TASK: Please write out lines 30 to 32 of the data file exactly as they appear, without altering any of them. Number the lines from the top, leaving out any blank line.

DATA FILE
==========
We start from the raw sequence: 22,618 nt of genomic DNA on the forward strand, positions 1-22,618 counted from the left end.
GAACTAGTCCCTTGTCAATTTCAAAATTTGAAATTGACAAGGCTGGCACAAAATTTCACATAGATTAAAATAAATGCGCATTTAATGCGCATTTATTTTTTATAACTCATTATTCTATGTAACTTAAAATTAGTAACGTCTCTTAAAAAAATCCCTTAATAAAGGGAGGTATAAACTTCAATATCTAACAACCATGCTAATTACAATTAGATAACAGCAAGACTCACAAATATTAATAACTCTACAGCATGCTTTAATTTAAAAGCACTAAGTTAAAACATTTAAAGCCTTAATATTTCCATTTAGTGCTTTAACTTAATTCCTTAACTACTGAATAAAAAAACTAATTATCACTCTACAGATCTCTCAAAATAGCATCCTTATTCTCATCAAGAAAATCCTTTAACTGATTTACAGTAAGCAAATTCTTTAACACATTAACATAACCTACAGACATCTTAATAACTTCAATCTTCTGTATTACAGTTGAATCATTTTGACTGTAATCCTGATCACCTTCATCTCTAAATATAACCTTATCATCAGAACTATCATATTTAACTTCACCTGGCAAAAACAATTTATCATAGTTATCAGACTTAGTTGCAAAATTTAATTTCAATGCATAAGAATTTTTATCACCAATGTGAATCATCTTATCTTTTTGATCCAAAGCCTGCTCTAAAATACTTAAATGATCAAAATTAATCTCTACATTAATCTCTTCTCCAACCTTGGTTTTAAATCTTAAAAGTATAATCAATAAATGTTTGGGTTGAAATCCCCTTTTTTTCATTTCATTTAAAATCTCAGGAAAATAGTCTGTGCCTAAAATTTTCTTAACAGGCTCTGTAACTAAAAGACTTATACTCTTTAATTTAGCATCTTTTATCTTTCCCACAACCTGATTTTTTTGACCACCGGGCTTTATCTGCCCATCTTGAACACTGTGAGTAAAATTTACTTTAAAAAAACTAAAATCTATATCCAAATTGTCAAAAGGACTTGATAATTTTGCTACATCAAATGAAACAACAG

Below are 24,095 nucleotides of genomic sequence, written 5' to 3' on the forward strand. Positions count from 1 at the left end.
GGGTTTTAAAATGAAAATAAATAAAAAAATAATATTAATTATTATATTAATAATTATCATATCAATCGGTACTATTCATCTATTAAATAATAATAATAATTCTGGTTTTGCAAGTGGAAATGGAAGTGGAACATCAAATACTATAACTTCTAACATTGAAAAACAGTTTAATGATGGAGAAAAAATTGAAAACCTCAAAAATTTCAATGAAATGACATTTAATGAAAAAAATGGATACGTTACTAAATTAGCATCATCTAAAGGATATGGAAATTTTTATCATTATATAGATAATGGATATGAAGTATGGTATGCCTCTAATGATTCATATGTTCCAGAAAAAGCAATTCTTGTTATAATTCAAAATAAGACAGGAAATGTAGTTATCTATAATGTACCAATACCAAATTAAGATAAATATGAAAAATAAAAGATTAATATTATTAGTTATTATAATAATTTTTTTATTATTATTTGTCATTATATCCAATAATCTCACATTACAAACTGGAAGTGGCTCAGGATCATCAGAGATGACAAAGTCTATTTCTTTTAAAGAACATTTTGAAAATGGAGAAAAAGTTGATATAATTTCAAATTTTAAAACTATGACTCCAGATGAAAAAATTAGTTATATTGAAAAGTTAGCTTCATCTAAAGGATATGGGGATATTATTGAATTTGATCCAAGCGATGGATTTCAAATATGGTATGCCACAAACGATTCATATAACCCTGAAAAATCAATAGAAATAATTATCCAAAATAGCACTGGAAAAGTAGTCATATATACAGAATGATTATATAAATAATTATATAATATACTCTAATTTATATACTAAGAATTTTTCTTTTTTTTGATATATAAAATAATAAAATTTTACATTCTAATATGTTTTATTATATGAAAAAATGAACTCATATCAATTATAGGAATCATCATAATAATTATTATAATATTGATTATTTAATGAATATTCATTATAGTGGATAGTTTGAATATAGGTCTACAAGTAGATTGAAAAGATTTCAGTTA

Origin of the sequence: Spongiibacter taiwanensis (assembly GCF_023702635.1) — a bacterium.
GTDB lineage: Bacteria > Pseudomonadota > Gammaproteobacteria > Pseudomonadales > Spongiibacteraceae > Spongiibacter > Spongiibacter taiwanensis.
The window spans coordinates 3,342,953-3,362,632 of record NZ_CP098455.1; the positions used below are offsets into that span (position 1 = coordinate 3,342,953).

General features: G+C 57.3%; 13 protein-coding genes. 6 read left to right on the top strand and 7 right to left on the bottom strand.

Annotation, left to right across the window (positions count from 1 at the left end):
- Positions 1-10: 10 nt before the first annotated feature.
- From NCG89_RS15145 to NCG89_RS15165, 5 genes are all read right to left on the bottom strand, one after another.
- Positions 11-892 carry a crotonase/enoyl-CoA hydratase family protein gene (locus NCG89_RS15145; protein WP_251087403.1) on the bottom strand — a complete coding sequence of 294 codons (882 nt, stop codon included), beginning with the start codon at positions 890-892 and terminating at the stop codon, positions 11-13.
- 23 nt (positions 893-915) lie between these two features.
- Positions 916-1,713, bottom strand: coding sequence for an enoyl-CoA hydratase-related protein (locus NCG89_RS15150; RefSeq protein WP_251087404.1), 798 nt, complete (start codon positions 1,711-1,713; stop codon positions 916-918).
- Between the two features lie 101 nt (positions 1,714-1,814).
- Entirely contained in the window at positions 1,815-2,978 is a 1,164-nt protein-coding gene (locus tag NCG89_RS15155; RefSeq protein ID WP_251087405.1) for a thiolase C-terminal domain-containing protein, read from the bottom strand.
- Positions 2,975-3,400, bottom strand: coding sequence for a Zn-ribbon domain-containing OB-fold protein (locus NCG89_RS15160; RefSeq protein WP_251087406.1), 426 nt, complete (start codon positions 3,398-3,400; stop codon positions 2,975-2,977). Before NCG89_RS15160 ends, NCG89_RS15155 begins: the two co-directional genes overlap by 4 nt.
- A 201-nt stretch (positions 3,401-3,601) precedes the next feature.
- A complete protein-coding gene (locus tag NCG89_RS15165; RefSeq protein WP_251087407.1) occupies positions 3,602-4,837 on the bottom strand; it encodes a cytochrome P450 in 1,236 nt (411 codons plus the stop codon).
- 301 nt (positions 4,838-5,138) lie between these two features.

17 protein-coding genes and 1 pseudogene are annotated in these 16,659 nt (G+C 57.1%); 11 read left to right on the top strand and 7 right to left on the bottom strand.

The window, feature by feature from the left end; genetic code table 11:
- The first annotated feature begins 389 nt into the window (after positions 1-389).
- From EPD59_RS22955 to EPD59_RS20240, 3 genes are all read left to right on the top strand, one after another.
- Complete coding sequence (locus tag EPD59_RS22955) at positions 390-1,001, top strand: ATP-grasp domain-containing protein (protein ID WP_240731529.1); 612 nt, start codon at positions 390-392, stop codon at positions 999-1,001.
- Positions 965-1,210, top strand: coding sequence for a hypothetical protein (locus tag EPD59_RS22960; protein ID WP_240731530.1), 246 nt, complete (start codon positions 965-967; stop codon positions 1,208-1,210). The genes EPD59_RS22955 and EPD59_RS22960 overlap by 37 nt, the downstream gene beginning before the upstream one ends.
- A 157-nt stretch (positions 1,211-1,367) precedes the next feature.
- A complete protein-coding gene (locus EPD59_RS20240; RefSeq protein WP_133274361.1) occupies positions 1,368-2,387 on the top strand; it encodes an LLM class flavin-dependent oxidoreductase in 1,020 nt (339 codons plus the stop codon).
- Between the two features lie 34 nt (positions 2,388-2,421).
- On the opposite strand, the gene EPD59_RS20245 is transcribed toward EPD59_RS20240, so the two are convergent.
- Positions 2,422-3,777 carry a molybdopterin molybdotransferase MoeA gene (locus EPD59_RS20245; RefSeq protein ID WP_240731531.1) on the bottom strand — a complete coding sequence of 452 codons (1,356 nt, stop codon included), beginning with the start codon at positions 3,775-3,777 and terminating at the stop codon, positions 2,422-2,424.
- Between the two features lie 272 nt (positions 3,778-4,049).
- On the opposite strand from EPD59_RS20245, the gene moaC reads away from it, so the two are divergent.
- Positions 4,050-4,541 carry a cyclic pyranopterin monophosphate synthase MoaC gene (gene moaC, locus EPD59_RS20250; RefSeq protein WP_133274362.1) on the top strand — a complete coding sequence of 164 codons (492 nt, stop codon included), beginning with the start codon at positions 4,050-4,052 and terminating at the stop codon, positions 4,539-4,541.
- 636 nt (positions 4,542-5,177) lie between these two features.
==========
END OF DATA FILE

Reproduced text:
- On the opposite strand, the gene EPD59_RS20245 is transcribed toward EPD59_RS20240, so the two are convergent.
- Positions 2,422-3,777 carry a molybdopterin molybdotransferase MoeA gene (locus EPD59_RS20245; RefSeq protein ID WP_240731531.1) on the bottom strand — a complete coding sequence of 452 codons (1,356 nt, stop codon included), beginning with the start codon at positions 3,775-3,777 and terminating at the stop codon, positions 2,422-2,424.
- Between the two features lie 272 nt (positions 3,778-4,049).